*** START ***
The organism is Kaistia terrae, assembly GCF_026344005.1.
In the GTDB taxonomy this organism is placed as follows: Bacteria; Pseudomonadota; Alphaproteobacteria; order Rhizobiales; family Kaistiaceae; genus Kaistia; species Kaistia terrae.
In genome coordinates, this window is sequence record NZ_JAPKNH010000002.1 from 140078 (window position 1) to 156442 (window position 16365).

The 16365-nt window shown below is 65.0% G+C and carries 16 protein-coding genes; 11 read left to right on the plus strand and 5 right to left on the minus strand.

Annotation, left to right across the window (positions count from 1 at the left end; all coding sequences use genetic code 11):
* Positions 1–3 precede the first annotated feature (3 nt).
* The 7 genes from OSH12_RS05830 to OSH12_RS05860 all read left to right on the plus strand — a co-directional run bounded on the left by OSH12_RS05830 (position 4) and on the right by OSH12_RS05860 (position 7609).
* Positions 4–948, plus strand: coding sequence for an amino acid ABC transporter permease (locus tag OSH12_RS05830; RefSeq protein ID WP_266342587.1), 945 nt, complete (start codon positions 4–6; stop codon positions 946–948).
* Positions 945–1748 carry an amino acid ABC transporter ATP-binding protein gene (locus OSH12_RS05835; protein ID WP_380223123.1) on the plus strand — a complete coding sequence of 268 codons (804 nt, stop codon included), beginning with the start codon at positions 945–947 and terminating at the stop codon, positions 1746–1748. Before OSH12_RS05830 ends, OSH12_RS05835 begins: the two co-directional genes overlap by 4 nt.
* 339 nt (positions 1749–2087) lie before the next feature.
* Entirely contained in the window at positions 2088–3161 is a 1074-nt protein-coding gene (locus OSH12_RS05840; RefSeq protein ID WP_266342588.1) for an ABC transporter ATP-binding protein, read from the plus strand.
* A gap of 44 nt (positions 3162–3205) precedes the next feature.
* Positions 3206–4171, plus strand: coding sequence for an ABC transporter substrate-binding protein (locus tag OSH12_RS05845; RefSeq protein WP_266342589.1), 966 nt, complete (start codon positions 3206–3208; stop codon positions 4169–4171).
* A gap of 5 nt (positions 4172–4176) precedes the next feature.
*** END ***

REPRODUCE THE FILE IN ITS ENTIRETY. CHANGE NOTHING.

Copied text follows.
The organism is Kaistia terrae, assembly GCF_026344005.1.
In the GTDB taxonomy this organism is placed as follows: Bacteria; Pseudomonadota; Alphaproteobacteria; order Rhizobiales; family Kaistiaceae; genus Kaistia; species Kaistia terrae.
In genome coordinates, this window is sequence record NZ_JAPKNH010000002.1 from 140078 (window position 1) to 156442 (window position 16365).

The 16365-nt window shown below is 65.0% G+C and carries 16 protein-coding genes; 11 read left to right on the plus strand and 5 right to left on the minus strand.

Annotation, left to right across the window (positions count from 1 at the left end; all coding sequences use genetic code 11):
* Positions 1–3 precede the first annotated feature (3 nt).
* The 7 genes from OSH12_RS05830 to OSH12_RS05860 all read left to right on the plus strand — a co-directional run bounded on the left by OSH12_RS05830 (position 4) and on the right by OSH12_RS05860 (position 7609).
* Positions 4–948, plus strand: coding sequence for an amino acid ABC transporter permease (locus tag OSH12_RS05830; RefSeq protein ID WP_266342587.1), 945 nt, complete (start codon positions 4–6; stop codon positions 946–948).
* Positions 945–1748 carry an amino acid ABC transporter ATP-binding protein gene (locus OSH12_RS05835; protein ID WP_380223123.1) on the plus strand — a complete coding sequence of 268 codons (804 nt, stop codon included), beginning with the start codon at positions 945–947 and terminating at the stop codon, positions 1746–1748. Before OSH12_RS05830 ends, OSH12_RS05835 begins: the two co-directional genes overlap by 4 nt.
* 339 nt (positions 1749–2087) lie before the next feature.
* Entirely contained in the window at positions 2088–3161 is a 1074-nt protein-coding gene (locus OSH12_RS05840; RefSeq protein ID WP_266342588.1) for an ABC transporter ATP-binding protein, read from the plus strand.
* A gap of 44 nt (positions 3162–3205) precedes the next feature.
* Positions 3206–4171, plus strand: coding sequence for an ABC transporter substrate-binding protein (locus tag OSH12_RS05845; RefSeq protein WP_266342589.1), 966 nt, complete (start codon positions 3206–3208; stop codon positions 4169–4171).
* A gap of 5 nt (positions 4172–4176) precedes the next feature.